Associations between health-related self-efficacy and suicidality

dc.contributor.authorIsaac, Vivian
dc.contributor.authorWu, Chia-Yi
dc.contributor.authorMcLachlan, Craig S
dc.contributor.authorLee, Ming-Been
dc.description© The Author(s). 2018 This article is distributed under the terms of the Creative Commons Attribution 4.0 International License (, which permits unrestricted use, distribution, and reproduction in any medium, provided you give appropriate credit to the original author(s) and the source, provide a link to the Creative Commons license, and indicate if changes were made. The Creative Commons Public Domain Dedication waiver ( applies to the data made available in this article, unless otherwise stated.
dc.description.abstractAbstract Background Few studies have focused on exploring the association of self-efficacy and suicidal behaviour. In this study, we aim to investigate the association between health-related self-efficacy and suicidality outcomes, including lifetime/recent suicidal ideation, suicidal attempts and future intent of suicide. Methods A computer-assisted telephone interview (CATI) system was used to draw potential respondents aged over 15 in Taiwan via telephone numbers, which were selected by a stratified proportional randomization method according to the distribution of population size in different geographic areas of Taiwan. We obtained available information on suicide behaviours for the analysis of 2110 participants. Logistic regression was applied to investigate the independent effect of health-related self-efficacy on life-time suicidal thoughts and attempts. Results Suicidality measured as suicide ideation and attempted suicide was reported as 12.6 and 2.7% respectively in the sample. Among those with suicide ideation, 9.8% had thoughts of future suicide intent. Female gender, low education, people living alone or separated, history of psychiatric disorders, substance abuse, poor self-rated mental health and physical health were associated with suicidality factors. Low health-related self-efficacy was associated with lifetime suicide ideation, prior suicide attempt and future suicidal intent. Among those with recent suicidal ideation, low health self-efficacy was independently associated with future suicide intent after adjustment of gender, age, education, marital status, substance abuse, psychological distress, poor mental and physical health. Conclusion Health-related self-efficacy was associated with suicide risks across different time points from prior ideation to future intention. Evaluation of the progress of self-efficacy in health may be long-term targets of intervention in suicide prevention strategies.en_US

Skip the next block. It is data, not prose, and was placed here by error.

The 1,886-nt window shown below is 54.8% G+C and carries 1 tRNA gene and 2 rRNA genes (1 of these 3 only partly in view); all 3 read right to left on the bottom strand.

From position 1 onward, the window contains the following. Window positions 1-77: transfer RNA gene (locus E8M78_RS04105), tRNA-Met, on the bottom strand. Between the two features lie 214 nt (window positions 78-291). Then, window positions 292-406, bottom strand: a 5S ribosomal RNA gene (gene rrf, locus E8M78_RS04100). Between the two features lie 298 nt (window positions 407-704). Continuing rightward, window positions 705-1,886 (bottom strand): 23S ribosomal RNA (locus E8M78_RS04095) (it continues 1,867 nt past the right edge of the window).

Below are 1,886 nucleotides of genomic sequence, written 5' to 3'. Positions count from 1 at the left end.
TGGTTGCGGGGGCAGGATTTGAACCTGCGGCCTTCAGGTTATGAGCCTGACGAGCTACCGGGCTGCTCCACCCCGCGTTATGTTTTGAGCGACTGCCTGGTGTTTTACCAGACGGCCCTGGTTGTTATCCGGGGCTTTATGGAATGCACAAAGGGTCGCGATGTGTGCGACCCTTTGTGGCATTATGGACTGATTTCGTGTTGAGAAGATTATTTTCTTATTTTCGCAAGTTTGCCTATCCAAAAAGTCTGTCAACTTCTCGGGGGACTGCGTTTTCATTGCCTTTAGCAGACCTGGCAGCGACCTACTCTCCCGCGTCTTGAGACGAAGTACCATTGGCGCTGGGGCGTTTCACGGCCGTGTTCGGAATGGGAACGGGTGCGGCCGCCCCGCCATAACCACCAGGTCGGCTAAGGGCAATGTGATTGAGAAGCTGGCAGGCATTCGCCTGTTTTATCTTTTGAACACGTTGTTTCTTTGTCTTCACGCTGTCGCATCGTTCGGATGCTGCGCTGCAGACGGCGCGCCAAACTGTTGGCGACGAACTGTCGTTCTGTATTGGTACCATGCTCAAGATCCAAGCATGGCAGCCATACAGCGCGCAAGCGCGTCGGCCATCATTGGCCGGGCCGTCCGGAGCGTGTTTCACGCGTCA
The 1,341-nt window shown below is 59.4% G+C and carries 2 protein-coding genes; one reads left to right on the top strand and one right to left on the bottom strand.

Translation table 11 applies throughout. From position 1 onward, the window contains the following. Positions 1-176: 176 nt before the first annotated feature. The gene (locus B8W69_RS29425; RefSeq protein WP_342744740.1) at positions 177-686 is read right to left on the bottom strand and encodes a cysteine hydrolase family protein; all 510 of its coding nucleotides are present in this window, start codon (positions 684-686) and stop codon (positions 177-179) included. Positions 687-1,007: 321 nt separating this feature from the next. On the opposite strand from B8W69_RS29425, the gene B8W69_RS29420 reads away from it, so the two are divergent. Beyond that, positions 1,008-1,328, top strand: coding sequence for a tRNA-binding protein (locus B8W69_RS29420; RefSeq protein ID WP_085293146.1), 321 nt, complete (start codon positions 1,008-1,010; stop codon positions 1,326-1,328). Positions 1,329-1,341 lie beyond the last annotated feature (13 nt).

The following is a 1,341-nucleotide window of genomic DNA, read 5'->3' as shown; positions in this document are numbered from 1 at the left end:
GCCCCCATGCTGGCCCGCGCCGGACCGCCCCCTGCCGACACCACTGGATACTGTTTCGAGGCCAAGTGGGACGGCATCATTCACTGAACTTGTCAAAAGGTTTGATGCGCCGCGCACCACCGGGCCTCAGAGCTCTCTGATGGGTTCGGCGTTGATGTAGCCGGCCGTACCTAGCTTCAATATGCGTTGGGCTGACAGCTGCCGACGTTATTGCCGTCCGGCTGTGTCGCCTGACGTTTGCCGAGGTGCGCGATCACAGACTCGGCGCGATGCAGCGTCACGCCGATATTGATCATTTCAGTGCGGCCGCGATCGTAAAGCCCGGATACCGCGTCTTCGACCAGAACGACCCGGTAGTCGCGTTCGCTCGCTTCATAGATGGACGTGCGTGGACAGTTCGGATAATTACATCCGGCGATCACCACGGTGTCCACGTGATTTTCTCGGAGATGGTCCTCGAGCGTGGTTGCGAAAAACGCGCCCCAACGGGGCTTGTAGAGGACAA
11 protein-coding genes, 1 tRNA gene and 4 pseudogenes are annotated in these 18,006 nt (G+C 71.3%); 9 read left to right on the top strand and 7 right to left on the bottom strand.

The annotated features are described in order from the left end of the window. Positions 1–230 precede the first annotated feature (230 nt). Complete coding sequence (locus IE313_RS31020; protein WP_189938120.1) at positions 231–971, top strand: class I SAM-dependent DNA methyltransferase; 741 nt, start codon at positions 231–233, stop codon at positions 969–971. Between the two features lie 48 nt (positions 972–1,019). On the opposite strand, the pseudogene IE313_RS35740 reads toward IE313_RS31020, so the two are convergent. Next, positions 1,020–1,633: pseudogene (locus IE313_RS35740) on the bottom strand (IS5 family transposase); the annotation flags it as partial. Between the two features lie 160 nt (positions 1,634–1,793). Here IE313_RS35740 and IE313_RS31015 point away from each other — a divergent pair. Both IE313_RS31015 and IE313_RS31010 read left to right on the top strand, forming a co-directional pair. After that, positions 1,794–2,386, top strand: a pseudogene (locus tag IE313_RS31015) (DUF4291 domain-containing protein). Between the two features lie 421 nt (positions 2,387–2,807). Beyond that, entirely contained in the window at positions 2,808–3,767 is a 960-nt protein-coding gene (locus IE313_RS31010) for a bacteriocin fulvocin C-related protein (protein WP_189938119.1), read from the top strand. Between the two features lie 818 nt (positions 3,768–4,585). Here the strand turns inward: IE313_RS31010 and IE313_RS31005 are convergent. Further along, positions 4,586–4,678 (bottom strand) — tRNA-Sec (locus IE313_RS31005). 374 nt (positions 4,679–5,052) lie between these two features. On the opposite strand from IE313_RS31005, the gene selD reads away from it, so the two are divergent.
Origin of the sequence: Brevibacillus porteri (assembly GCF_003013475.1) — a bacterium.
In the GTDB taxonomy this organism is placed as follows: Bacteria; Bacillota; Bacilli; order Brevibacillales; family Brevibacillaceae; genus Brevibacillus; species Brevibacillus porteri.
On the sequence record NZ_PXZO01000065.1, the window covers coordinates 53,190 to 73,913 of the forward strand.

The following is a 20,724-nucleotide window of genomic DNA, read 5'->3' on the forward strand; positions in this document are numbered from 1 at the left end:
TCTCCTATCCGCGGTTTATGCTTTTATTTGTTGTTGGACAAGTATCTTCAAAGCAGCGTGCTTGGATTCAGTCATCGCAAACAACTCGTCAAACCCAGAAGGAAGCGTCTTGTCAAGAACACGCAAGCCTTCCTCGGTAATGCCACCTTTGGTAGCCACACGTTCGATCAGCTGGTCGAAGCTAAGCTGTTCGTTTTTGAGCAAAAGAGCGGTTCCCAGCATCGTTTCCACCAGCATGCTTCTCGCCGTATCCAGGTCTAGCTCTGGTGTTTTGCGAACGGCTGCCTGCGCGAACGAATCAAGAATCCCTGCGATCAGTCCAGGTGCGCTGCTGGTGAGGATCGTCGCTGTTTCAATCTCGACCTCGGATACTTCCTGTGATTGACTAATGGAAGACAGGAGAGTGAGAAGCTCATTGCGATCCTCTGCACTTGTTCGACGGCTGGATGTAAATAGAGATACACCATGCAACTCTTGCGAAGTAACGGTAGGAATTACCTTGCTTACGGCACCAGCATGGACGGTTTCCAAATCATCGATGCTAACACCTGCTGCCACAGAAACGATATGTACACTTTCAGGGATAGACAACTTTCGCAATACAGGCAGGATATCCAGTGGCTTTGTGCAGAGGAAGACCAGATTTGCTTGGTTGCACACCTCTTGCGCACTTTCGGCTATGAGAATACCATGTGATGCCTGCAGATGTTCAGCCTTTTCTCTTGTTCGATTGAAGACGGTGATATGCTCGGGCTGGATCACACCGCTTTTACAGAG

dc.identifier.citationIsaac, V., Wu, C.-Y., McLachlan, C. S., & Lee, M.-B. (2018). Associations between health-related self-efficacy and suicidality. BMC Psychiatry, 18(1).
dc.publisherBioMed Central
dc.rights© The Author(s). 2018
dc.rights.holderThe Author(s).
dc.subjectComputer-assisted telephone interview
dc.titleAssociations between health-related self-efficacy and suicidality
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